History from below, as a school of thought in public history, needs to be matched with archives from below.  It’s an orientation toward finding what’s not in the grand narratives and making it present and accessible.  This manifests differently in diverse disciplines, but there’s a kind of interdisciplinary convergence happening, in my view.  It’s happening in sociology, anthropology, public health, and so on.  It’s not an accident that Maya from the Margins required partnerships with colleagues in anthropology, a nonprofit, archives and higher ed abroad, and institutions across campus.  Participatory research provides the common ground for the real interdisciplinary work that we hear a lot about but that’s so rarely achieved.

Delores Porter and Adreonna Simmons use backpack materials to conduct an interview in the historic black town of Princeville, NC

Certainly there’s a built-in tension in the fact that institutions innately want to control narratives. It’s revealing to speak with communities where outside institutions have walked away on their own terms, or pursued their own extractive ends.  The traditional quid-pro-quo nature of collecting ignores the fact that generosity is usually repaid handsomely and that it takes a relationship to bring a person, a story, to an archive.  There’s a long way to go with all this. We still have a hard time paying community experts, for example, and reaching carceral populations, and finding ways to fund community projects directly.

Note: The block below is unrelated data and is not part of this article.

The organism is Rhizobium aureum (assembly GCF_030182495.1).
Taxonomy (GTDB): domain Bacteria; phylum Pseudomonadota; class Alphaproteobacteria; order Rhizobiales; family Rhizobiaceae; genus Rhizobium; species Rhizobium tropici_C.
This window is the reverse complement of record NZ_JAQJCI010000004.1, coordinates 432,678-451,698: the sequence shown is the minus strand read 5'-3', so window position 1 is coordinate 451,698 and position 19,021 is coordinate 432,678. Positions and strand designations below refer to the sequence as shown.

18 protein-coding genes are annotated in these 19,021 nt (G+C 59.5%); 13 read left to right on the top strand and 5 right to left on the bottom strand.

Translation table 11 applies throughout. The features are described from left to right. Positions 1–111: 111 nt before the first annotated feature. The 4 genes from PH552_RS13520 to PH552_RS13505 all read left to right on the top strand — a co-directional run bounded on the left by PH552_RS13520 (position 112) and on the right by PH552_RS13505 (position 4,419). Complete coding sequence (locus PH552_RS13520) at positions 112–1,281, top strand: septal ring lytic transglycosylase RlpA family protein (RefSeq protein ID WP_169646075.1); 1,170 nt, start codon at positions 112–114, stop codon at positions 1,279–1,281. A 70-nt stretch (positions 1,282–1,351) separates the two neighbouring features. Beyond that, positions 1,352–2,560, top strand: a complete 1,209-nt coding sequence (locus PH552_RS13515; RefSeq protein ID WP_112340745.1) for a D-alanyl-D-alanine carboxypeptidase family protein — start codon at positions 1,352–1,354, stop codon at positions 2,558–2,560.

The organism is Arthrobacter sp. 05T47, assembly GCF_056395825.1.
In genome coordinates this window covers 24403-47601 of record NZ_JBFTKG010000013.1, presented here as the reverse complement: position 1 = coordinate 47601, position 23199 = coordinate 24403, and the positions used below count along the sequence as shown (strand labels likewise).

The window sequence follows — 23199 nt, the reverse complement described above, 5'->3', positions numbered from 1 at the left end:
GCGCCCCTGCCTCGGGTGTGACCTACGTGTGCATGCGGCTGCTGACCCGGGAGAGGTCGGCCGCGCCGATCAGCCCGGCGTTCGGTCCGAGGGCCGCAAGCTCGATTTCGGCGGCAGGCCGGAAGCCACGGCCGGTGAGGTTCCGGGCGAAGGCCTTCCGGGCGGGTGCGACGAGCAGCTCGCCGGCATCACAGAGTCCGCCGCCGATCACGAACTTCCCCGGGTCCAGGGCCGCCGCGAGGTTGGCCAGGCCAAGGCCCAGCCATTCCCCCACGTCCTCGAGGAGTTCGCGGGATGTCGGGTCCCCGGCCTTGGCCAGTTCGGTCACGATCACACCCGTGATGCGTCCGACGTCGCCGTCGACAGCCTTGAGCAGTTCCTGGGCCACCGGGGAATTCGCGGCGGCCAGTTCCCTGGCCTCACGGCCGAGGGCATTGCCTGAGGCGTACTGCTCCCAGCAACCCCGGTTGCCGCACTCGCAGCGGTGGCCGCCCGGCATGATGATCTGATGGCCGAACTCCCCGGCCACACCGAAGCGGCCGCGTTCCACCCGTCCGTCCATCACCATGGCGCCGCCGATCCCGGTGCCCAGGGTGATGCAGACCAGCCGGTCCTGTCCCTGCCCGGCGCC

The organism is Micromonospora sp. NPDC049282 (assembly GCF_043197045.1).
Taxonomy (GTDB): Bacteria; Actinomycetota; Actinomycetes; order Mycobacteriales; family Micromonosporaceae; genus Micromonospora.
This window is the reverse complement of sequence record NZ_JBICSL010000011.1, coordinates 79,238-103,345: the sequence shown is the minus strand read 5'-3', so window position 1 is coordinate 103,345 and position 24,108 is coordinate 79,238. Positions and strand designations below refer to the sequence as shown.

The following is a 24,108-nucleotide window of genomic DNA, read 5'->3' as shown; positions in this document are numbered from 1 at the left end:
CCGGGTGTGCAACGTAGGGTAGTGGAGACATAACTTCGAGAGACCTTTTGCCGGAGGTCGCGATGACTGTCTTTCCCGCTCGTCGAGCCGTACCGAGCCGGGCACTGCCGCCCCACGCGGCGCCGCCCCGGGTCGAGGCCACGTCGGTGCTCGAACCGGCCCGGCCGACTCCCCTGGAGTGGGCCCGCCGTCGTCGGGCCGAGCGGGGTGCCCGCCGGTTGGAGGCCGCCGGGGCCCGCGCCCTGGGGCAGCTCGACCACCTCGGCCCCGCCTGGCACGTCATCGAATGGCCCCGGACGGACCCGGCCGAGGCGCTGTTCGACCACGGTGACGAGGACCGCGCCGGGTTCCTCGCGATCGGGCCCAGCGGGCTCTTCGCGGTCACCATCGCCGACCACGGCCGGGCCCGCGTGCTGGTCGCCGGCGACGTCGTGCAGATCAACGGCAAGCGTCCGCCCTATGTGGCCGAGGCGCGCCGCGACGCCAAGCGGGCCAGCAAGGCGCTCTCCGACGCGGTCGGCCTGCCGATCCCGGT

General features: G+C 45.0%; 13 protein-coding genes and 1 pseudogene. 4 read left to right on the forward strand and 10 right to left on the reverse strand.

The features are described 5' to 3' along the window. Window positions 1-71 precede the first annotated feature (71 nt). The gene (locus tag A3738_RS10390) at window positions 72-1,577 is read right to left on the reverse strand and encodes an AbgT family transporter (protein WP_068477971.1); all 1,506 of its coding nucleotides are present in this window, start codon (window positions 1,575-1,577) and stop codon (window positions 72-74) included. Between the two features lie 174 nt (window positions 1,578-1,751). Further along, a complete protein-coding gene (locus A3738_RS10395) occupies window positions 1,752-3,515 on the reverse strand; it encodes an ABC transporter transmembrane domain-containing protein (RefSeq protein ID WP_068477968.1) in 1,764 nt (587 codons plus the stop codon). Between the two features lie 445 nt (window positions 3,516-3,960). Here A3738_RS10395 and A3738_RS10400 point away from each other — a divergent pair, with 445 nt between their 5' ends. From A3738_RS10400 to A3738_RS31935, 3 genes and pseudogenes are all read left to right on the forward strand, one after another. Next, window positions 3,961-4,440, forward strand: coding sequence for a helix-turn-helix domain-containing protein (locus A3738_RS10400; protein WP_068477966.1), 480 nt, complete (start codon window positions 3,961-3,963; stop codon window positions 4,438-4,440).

LA: What was the Southern Historical Collection (SHC) like, both in content and in practice, before you started working there four years ago?

As one element of the backpack, these oral history prompt cards pertaining to the terminology of cenotes were translated into Yucatec Mayan and Spanish

BG: The Collection’s origins give it a tremendous magnetic force, since good collections have a way of attracting more good collections. I happened to be hired under a charter for change.  The SHC had a longstanding tradition of outreach, so I wanted to think about how to shift it beyond the podium.  We operated in a fairly conventional manuscripts mode: the goal traditionally has been to get primary material behind thick archival walls.  I was interested in how we could make those walls less intimidating and how we might render them invisible in a manner of speaking.  We took the time to do some planning and to hold ourselves accountable, which put us in a position to do more than react and to set a proactive collecting agenda. My SHC colleagues Chaitra Powell and Douglas “Biff” Hollingsworth bring tremendous creativity and experience to all of these efforts.  Our team agreed that we would be inspirited by an ethic of outrageous generosity and joyful participation, and that we would not lose sight of that simple mission.